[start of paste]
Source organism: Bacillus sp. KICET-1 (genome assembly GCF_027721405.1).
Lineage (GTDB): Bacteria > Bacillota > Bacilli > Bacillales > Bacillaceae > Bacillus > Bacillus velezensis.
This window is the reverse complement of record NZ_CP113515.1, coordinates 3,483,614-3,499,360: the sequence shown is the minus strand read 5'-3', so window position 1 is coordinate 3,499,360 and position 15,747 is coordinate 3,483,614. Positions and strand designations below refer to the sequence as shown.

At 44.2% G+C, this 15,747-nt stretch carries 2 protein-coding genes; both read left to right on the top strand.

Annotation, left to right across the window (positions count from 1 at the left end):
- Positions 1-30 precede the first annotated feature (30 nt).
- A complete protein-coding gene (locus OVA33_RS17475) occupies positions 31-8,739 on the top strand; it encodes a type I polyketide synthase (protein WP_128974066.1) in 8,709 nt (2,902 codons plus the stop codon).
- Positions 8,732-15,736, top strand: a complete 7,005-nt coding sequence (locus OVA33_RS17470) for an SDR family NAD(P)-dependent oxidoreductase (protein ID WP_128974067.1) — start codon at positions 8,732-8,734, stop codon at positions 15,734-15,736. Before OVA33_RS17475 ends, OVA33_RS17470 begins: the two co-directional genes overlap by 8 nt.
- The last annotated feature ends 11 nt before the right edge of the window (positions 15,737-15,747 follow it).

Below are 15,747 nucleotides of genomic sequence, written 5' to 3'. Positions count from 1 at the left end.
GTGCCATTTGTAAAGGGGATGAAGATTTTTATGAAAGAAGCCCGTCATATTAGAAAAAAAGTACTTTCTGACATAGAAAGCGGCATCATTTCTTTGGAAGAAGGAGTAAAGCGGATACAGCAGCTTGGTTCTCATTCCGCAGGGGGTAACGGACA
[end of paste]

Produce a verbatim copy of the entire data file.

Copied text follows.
Source organism: Bacillus sp. KICET-1 (genome assembly GCF_027721405.1).
Lineage (GTDB): Bacteria > Bacillota > Bacilli > Bacillales > Bacillaceae > Bacillus > Bacillus velezensis.
This window is the reverse complement of record NZ_CP113515.1, coordinates 3,483,614-3,499,360: the sequence shown is the minus strand read 5'-3', so window position 1 is coordinate 3,499,360 and position 15,747 is coordinate 3,483,614. Positions and strand designations below refer to the sequence as shown.

At 44.2% G+C, this 15,747-nt stretch carries 2 protein-coding genes; both read left to right on the top strand.

Annotation, left to right across the window (positions count from 1 at the left end):
- Positions 1-30 precede the first annotated feature (30 nt).
- A complete protein-coding gene (locus OVA33_RS17475) occupies positions 31-8,739 on the top strand; it encodes a type I polyketide synthase (protein WP_128974066.1) in 8,709 nt (2,902 codons plus the stop codon).
- Positions 8,732-15,736, top strand: a complete 7,005-nt coding sequence (locus OVA33_RS17470) for an SDR family NAD(P)-dependent oxidoreductase (protein ID WP_128974067.1) — start codon at positions 8,732-8,734, stop codon at positions 15,734-15,736. Before OVA33_RS17475 ends, OVA33_RS17470 begins: the two co-directional genes overlap by 8 nt.
- The last annotated feature ends 11 nt before the right edge of the window (positions 15,737-15,747 follow it).

Below are 15,747 nucleotides of genomic sequence, written 5' to 3'. Positions count from 1 at the left end.
GTGCCATTTGTAAAGGGGATGAAGATTTTTATGAAAGAAGCCCGTCATATTAGAAAAAAAGTACTTTCTGACATAGAAAGCGGCATCATTTCTTTGGAAGAAGGAGTAAAGCGGATACAGCAGCTTGGTTCTCATTCCGCAGGGGGTAACGGACA